Last weekend, I cleaned out one of my Messed Up Old Tech drawers, with help from my 14 year old son. We tossed out some ancient Mesopotamian Zip drives, a copy of Microsoft Office 2000, and a tangle of cords whose original functions are lost to the mists of time.
At the bottom of the drawer we found a real prize, though:
My 2004 Sidekick II phone.
If you were in your teens or twenties back around the turn of the century, you probably remember this device. The first version arrived in 2002; the second (the one you see above) in 2004.
Back in the early ‘00s, mobile phones were still awfully basic — they made phone calls and sent texts. To compose a text, you pecked away on the twelve-button keypad. That was it, mostly.
So the Sidekick arrived like a pure blast from the future. It had a complete web browser, built-in messaging apps (like AOL Instant Messenger), email and texting, and an honest-to-goodness app store. The device pioneered so many things it’s hard to list them all! It was the first phone to let you multitask several apps at once, for example, and the first to keep you abreast of what each app was doing. (If you got an IM on AOL while using another app, it’d display the message scrolling along the top. Common today! But invented by the Sidekick folks.) The phone stored data in the cloud. Developers released a wild array of software for the Sidekick, including a full-on telnet/SSH client that I used to log into old-school text-based BBSes, like I’d stepped straight out of a goddamn hacker movie.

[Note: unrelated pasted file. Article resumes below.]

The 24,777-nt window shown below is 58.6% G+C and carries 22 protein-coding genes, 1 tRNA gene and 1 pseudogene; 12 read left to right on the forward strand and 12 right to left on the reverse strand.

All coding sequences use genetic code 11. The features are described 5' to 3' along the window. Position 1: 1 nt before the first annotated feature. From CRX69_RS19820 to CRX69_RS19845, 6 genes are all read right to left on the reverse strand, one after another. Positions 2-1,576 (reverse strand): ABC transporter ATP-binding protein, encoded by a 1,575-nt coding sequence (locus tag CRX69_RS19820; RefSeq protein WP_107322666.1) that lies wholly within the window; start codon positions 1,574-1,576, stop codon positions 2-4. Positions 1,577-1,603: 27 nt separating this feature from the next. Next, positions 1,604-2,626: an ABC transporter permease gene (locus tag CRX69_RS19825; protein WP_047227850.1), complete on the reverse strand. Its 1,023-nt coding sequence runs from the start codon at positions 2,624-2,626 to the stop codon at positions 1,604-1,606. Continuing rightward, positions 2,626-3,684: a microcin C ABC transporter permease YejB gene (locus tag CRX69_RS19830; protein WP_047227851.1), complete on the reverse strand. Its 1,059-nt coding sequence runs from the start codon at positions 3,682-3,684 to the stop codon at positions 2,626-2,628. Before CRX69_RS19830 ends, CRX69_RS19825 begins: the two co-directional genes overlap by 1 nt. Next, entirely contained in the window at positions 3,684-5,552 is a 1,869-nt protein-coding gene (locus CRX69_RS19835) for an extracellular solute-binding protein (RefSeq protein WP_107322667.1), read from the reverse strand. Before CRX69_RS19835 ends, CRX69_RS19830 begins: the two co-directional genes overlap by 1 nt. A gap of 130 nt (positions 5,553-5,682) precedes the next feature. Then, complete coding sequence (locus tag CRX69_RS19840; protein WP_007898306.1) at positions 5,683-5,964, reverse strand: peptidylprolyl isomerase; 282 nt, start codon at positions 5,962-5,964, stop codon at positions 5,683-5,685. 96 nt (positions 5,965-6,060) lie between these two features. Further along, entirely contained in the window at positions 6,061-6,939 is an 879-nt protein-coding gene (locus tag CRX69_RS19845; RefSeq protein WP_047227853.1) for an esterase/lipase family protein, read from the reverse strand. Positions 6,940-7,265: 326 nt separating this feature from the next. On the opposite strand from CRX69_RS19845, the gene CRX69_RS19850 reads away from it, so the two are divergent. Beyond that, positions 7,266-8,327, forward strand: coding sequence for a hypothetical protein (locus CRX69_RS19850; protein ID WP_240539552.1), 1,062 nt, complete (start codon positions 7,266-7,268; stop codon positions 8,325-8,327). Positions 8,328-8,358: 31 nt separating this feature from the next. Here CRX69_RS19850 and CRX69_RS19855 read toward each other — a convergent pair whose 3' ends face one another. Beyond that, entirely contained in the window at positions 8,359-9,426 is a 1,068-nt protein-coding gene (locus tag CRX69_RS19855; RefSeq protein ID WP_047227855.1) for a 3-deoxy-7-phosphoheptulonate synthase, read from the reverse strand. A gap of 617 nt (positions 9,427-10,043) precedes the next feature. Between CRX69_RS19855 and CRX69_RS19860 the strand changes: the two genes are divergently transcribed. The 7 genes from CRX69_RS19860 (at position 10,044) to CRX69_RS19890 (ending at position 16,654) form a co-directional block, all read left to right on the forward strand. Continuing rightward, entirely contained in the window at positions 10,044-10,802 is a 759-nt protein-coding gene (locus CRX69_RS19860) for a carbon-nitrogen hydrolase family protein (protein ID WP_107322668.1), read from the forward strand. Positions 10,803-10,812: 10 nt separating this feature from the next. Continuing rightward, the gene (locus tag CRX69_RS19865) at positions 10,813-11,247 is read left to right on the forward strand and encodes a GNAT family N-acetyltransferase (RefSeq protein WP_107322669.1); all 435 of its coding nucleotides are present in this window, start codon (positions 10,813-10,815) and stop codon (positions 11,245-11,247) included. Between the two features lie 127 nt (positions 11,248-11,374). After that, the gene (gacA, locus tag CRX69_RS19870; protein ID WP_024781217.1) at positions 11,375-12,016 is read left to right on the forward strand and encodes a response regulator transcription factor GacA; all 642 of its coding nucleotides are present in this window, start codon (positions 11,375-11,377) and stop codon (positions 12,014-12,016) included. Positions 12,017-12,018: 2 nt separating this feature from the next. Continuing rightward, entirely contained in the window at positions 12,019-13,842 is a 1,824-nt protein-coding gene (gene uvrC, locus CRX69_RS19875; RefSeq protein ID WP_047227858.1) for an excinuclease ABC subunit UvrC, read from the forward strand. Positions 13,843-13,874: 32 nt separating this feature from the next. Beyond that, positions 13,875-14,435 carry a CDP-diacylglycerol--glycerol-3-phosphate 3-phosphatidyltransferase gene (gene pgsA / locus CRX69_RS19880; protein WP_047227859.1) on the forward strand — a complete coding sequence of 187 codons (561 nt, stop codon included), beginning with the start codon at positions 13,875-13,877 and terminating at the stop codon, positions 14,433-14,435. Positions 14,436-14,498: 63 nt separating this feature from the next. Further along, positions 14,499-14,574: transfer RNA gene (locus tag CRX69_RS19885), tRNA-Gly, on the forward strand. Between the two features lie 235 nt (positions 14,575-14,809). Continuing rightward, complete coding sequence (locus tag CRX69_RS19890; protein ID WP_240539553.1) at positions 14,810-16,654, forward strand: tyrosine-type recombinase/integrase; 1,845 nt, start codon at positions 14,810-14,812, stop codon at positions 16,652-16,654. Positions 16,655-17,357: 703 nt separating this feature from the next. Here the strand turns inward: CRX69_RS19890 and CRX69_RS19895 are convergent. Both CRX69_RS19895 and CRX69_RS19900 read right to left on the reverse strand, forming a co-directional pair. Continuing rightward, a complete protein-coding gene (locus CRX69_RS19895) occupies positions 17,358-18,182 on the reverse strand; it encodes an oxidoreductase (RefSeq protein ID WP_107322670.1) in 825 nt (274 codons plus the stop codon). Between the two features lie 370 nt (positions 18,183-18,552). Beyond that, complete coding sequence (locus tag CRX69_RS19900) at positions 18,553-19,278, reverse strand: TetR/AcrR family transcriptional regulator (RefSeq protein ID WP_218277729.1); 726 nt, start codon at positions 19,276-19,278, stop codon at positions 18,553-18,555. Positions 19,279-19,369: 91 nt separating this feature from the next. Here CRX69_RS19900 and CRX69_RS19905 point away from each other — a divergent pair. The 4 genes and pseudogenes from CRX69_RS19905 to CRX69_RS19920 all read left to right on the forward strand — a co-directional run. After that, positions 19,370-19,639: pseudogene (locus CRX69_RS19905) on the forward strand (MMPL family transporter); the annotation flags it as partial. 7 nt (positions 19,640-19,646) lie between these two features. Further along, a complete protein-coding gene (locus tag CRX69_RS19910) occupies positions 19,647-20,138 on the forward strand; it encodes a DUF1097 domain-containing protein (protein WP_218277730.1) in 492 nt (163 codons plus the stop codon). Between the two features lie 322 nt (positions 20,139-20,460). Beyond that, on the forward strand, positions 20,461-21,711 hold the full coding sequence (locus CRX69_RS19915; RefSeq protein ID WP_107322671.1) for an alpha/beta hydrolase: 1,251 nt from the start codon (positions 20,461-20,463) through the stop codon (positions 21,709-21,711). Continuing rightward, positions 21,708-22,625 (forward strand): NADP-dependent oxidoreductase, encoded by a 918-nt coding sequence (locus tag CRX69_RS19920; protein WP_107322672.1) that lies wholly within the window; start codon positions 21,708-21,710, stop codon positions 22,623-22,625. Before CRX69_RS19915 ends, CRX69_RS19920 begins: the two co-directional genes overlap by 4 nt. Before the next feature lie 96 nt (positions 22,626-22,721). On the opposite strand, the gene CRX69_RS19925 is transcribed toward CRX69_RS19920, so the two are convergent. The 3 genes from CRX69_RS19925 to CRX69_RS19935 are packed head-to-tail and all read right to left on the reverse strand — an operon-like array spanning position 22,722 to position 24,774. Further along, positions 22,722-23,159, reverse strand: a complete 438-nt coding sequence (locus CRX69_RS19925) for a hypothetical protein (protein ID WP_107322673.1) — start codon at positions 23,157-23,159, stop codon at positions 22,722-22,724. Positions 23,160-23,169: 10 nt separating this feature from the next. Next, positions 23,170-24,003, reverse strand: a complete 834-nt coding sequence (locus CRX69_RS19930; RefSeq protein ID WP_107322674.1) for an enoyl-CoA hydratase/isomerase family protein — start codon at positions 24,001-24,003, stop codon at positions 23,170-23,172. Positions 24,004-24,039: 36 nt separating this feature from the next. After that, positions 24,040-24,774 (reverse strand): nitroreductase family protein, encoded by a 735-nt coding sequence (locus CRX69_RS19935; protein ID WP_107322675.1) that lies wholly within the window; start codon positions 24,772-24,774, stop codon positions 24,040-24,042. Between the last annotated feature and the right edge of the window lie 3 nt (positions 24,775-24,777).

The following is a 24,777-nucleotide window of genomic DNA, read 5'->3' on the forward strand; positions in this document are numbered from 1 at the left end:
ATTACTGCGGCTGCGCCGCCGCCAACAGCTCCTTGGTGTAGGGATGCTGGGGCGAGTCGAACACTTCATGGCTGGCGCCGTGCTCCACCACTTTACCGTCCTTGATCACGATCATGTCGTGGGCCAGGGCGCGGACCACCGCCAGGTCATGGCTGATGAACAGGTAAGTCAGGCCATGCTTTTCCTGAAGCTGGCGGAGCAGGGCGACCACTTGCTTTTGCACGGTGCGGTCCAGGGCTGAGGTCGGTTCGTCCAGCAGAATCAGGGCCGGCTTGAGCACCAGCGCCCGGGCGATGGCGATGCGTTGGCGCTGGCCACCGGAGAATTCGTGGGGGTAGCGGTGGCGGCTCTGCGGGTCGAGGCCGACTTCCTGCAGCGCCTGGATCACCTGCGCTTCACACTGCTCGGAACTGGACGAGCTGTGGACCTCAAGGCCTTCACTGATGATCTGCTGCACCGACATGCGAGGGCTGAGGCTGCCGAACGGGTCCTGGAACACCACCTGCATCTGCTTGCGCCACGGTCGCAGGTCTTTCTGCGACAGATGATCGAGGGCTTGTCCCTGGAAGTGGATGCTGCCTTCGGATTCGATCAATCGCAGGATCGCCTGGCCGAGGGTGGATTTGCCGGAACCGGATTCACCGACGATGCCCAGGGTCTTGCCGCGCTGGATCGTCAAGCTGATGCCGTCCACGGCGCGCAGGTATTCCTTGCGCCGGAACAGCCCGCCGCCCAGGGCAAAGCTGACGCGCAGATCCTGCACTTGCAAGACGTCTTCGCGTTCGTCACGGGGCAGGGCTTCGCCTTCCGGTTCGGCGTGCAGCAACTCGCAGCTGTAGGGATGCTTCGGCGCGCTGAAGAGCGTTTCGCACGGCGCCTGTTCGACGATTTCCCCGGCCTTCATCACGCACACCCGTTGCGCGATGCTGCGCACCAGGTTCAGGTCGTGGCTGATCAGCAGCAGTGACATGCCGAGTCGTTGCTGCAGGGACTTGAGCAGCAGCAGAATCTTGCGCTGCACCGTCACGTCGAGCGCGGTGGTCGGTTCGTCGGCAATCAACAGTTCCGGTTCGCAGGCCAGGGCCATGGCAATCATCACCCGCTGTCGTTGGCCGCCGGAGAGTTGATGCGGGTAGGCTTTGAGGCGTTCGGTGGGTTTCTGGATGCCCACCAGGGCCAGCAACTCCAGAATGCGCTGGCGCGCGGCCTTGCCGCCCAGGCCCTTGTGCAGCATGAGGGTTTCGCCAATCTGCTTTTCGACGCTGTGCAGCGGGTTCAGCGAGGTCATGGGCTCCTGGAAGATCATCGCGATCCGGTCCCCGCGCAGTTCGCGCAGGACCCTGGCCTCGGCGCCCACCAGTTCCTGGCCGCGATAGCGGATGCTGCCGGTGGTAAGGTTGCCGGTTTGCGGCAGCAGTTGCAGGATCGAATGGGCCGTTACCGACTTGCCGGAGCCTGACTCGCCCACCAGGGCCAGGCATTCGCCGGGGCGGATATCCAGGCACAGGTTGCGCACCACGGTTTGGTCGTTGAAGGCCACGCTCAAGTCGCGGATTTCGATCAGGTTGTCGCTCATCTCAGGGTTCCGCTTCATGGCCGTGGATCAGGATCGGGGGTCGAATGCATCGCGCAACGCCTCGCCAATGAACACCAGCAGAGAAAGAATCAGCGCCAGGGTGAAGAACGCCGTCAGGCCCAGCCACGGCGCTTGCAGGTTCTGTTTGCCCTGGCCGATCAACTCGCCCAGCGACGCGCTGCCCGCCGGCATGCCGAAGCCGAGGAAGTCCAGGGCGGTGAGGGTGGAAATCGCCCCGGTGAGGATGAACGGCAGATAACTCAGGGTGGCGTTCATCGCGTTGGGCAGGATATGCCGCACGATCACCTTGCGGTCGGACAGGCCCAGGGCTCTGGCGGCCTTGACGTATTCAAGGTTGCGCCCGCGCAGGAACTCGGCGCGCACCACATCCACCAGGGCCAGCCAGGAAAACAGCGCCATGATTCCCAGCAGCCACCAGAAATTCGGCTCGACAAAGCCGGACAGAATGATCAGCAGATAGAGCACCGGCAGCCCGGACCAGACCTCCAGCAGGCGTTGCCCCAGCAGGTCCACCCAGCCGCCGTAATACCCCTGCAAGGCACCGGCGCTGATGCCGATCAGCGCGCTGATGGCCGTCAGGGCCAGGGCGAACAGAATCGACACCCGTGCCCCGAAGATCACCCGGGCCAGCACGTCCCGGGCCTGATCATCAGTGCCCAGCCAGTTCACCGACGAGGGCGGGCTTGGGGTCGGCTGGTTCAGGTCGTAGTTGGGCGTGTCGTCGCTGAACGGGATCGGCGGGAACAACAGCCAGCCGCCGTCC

But the absolute killer feature was that rotating screen. It flicked open with the menace of a switchblade, making a sumptuous snick. Beneath it lay a keyboard so ergonomically wonderful that I could type practically as fast as I could on my laptop.